Debate remains in the literature about an appropriate length of treatment for nocardiosis in the setting of HIV infection. While 12 weeks of therapy appears to be adequate for minor cutaneous infections, most authors recommend at least one year of therapy for a primary course of treatment for patients with pulmonary or disseminated disease (6,11,13). Relapse is common in patients not receiving antiretroviral therapy. Uttamchandani et al (7) found that 22 of 27 AIDS patients showed clinical improvement on antinocardial therapy; however, 64% of patients had relapsing infections once antibiotics were stopped. Relapse was associated with shorter treatment duration and a mortality of approximately 80%. This has prompted the recommendation that low-dose maintenance therapy should be considered indefinitely (13). Our case suggests that this may not be necessary in the HAART era; there is currently no literature indicating at what point maintenance therapy can be safely discontinued.
Nocardia is associated with a high mortality in the HIV-positive population. Poor outcome is associated with disseminated infection, delayed diagnosis and early discontinuation of treatment (7). A retrospective study (27) of the English-language literature in the pre-HARRT era highlighted a 74% mortality. This seems high in light of current, improved antiretroviral therapies. A more recent review (28) cited a 33% mortality in Nocardia-infected HIV-positive patients.
Our patient did not receive first-line antimicrobial therapy due to a delay in laboratory reporting. His dose of cotrimoxazole, while suitable for P jiroveci prophylaxis, would have been subtherapeutic for N farcinica infection. While cotrimoxazole prophylaxis probably does reduce the incidence of nocardiosis in AIDS, there have been numerous reports of Nocardia infection developing while on prophylaxis with this agent (3,11,22,26). His response could have been due, in part, to the 28-day parenteral course of antibiotics he received for P aeruginosa. Susceptibility testing showed sensitivity to beta-lactam agents. His isolate of N farcinica showed only intermediate susceptibility to the macrolide clarithromycin. Thus, his oral course of azithromycin and rifabutin would have been of limited benefit. Rapid institution of antiretroviral therapy and subsequent immune reconstitution probably played a pivotal role in his rapid recovery, particularly in light of the grim prognosis of this infection seen in the pre-HAART era. There are no other reports in the literature of such a dramatic clinical resolution of Nocardia pneumonia with antiretroviral therapy.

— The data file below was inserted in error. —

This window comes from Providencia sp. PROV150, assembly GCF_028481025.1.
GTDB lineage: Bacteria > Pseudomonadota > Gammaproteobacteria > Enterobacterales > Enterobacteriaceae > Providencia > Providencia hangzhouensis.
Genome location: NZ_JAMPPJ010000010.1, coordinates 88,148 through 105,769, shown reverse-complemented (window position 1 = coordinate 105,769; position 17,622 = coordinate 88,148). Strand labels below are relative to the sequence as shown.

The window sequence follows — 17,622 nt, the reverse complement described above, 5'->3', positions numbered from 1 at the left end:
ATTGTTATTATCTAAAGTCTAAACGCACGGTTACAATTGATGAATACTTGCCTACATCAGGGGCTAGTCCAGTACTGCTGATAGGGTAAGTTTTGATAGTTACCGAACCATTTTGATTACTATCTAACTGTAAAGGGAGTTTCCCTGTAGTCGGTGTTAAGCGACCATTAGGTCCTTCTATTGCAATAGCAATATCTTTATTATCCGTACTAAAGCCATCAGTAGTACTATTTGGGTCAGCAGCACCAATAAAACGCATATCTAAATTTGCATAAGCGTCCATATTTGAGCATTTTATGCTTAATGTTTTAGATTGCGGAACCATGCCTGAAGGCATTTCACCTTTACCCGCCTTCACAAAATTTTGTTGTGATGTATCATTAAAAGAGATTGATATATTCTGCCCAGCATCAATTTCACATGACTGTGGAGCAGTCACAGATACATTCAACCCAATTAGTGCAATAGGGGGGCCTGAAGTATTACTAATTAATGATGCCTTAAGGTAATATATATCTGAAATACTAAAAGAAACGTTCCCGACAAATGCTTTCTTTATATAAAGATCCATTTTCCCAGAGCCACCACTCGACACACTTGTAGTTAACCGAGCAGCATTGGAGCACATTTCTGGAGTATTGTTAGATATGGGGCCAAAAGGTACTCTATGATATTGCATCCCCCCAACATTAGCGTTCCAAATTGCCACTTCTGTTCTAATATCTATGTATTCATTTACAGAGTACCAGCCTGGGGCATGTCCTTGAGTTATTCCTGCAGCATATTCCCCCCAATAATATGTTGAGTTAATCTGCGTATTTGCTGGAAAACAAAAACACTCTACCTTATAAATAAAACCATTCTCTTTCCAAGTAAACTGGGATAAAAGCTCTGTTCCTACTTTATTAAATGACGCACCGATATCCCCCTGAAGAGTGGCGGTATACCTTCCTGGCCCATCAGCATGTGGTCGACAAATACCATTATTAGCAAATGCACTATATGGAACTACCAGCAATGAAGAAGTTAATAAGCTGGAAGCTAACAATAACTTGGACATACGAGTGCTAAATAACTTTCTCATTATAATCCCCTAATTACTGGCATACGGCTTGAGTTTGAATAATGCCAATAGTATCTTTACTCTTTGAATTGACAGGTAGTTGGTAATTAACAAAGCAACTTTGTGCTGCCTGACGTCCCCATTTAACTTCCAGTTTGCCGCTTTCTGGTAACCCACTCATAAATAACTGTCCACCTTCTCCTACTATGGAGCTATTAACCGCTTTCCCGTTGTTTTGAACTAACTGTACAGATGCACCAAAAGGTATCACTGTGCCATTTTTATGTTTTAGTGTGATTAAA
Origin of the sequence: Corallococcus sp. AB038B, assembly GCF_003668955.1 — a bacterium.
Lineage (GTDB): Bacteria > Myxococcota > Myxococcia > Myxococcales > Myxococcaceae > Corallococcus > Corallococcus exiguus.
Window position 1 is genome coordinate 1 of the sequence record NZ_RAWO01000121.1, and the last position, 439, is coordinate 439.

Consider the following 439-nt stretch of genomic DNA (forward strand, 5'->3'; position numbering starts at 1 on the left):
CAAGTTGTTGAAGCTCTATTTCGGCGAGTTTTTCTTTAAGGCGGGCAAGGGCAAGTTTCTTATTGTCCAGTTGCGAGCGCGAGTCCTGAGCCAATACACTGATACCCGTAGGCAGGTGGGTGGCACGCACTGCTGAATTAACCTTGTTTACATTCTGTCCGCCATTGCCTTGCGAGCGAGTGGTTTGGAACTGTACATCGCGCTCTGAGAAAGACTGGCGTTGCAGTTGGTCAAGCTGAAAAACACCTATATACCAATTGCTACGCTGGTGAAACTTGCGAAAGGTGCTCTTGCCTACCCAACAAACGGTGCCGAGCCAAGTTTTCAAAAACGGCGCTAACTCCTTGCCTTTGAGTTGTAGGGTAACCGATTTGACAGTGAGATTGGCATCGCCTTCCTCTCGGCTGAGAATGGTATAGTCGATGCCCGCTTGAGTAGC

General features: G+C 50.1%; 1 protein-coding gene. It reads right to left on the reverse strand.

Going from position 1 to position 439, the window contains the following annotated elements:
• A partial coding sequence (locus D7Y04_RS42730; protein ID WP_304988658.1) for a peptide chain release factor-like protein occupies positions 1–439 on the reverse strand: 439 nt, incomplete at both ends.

Although it is a recognized opportunistic pathogen, infection with Nocardia species is not considered to be an AIDS-defining illness due to its rarity, and the fact that a substantial proportion of Nocardia infections are not associated with any known underlying immune deficit (4). Our patient was diagnosed with AIDS based on AIDS-wasting syndrome.
The surprising rarity of Nocardia infection in patients with AIDS is likely to be multifactorial. Nocardia is probably underdiagnosed due to its nonspecific clinical and radiological presentation, the frequency of other coinfections and difficult laboratory isolation. Because it is a soil saprophyte, the degree of environmental exposure is probably a significant determinant of its relative incidence. Finally, the frequent use of cotrimoxazole prophylaxis and effective antiretroviral therapies in Europe and North America will potentially contribute to its ongoing rarity in those populations infected with HIV. For these same reasons, its relatively high incidence in some parts of Sub-Saharan Africa may continue. Nocardia infection is frequently overlooked as a potential pathogen and should always be part of the differential diagnosis in HIV patients with advanced CD4 depletion and cavitary pneumonia.